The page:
USD/JPY Technical Analysis: Anticipating Jerome Powell’s Statements – 07 February 2023
Japanese officials including the deputy government spokesperson refuted the Nikkei report, saying it was not based on facts.
The yen is a popular asset during turbulent times.
I have often recommended buying the US dollar against the Japanese yen (USD/JPY) from every downward level, as the divergence in the future policy of both the Central Bank of Japan and the Federal Reserve Bank and economic performance favors the return of the currency pair’s gains.
Official Masayoshi is a longtime heavyweight at the Bank of Japan and is seen by market players as the closest candidate to continuity among potential replacements. The Nikkei report added that the government is in the final stage of finalizing its nominations, citing government and ruling coalition officials.
Japanese officials including the deputy government spokesperson refuted the Nikkei report, saying it was not based on facts. The central bank told Bloomberg that it was not in a position to comment on the nomination report. Analysts say that Masayoshi will influence the performance of the yen and will boost bond yields. The benchmark 10-year bond yield rose to 0.5%, a move indicating that traders are reluctant to drop their bets on the Bank of Japan’s policy adjustments, regardless of who becomes the next governor.
BoJ watchers know that initial local media reports about changes in central bank personnel should be treated with caution, as the government has in the past gone with other candidates facing heavy criticism after names were leaked to the media ahead of the official nomination.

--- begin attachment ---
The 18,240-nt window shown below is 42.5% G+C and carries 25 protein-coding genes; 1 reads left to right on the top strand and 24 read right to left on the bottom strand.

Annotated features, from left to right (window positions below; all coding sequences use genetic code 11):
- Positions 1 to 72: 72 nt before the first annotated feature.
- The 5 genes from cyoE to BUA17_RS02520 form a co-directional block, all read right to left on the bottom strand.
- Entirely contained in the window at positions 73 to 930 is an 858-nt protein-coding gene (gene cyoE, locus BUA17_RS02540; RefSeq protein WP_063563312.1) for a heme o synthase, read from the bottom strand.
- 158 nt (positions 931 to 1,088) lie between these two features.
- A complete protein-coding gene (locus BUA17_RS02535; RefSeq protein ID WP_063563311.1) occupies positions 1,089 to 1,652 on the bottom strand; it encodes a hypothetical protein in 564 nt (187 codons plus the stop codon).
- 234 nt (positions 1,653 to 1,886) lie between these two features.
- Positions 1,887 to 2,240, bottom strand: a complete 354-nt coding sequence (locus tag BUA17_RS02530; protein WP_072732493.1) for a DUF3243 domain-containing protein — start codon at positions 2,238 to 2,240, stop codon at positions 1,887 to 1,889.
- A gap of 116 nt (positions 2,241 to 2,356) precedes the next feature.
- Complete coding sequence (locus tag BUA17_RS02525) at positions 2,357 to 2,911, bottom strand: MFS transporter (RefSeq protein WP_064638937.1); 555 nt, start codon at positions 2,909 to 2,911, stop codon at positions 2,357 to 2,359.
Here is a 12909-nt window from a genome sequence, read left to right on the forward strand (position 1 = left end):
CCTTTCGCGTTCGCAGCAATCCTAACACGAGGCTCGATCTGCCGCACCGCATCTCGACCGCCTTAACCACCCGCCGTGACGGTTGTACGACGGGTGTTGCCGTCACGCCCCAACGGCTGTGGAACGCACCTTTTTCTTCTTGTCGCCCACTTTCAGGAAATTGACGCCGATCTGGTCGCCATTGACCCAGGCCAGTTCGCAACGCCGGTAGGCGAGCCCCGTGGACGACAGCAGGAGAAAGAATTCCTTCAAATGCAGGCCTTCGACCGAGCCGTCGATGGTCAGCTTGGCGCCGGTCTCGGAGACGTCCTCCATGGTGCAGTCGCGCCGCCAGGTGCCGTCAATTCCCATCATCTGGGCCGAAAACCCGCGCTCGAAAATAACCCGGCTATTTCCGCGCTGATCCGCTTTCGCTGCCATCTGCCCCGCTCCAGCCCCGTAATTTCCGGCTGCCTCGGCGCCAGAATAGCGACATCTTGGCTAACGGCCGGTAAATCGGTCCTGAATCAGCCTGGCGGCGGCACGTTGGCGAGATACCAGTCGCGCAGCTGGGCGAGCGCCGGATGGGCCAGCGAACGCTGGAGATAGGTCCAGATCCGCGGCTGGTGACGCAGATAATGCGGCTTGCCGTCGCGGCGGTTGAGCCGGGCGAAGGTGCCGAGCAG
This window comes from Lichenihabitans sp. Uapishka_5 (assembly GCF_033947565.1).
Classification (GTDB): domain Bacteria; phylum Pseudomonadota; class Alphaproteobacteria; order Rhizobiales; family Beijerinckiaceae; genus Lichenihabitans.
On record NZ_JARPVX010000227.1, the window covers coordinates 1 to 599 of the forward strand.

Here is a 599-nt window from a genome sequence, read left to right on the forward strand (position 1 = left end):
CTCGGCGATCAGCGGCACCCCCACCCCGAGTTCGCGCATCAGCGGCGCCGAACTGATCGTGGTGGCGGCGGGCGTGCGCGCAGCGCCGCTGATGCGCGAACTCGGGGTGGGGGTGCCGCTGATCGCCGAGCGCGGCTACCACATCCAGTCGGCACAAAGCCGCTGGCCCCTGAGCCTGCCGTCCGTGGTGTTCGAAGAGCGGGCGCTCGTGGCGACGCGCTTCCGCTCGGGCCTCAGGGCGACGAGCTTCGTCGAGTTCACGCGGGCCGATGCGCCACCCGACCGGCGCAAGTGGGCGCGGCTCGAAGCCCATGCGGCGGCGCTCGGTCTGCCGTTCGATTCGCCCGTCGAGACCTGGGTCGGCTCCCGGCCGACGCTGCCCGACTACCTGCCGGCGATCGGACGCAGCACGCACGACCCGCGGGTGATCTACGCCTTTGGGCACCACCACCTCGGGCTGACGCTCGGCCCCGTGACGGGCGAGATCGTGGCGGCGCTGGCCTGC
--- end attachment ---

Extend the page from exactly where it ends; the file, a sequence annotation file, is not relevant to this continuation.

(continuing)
Deputy Prime Minister Yoshihiko Isozaki said the government has not communicated with Masayoshi, and gave the strongest rebuttal to the report. His remarks were largely echoed by Toshimitsu Motegi, the ruling party’s general secretary, later in the day.
Earlier on Monday, Finance Minister Shunichi Suzuki said he had not heard anything about the BoJ nomination, while Masayoshi did not respond to a query from reporters about whether he had been approached for the position. For his part, Japanese Prime Minister Fumio Kishida said that the nomination for the post of governor will come in February. The government will also nominate its candidates for the two deputy governor positions.
Kyodo News reported yesterday that the nomination would come sometime next week. The imminent change in leadership could lead to policy adjustments after years of full stimulus. Speculation raged that such changes would accompany the new ruler. If this view prevails among investors, the Japanese yen is likely to remain under pressure for the time being even if the Bank of Japan led by Masayoshi does not rule out the possibility of a policy shift.
Kuroda is set to step down as governor of the Bank of Japan on April 8 after the longest tenure by the central bank in its 140-year history. He was instrumental in driving one of the most ambitious monetary stimulus programs of modern times–and Masayoshi was a key figure in helping to design the Bank of Japan’s policies.
According to the performance on the daily time frame chart, the price of the USD/JPY currency pair is in the stage of breaking the downward trend, and the shift to the upside will be confirmed if the currency pair settles above the 133.80 resistance, and for the same time period, the return of the currency pair to the vicinity of the 130.70 support level will restore the performance to Performance neutrality with a downward bias.
Today, the currency pair will be affected by what was reported about the future of the Japanese Central Bank’s policy and new statements from US Central Bank Governor Jerome Powell. I still prefer to buy the currency pair from every downward level.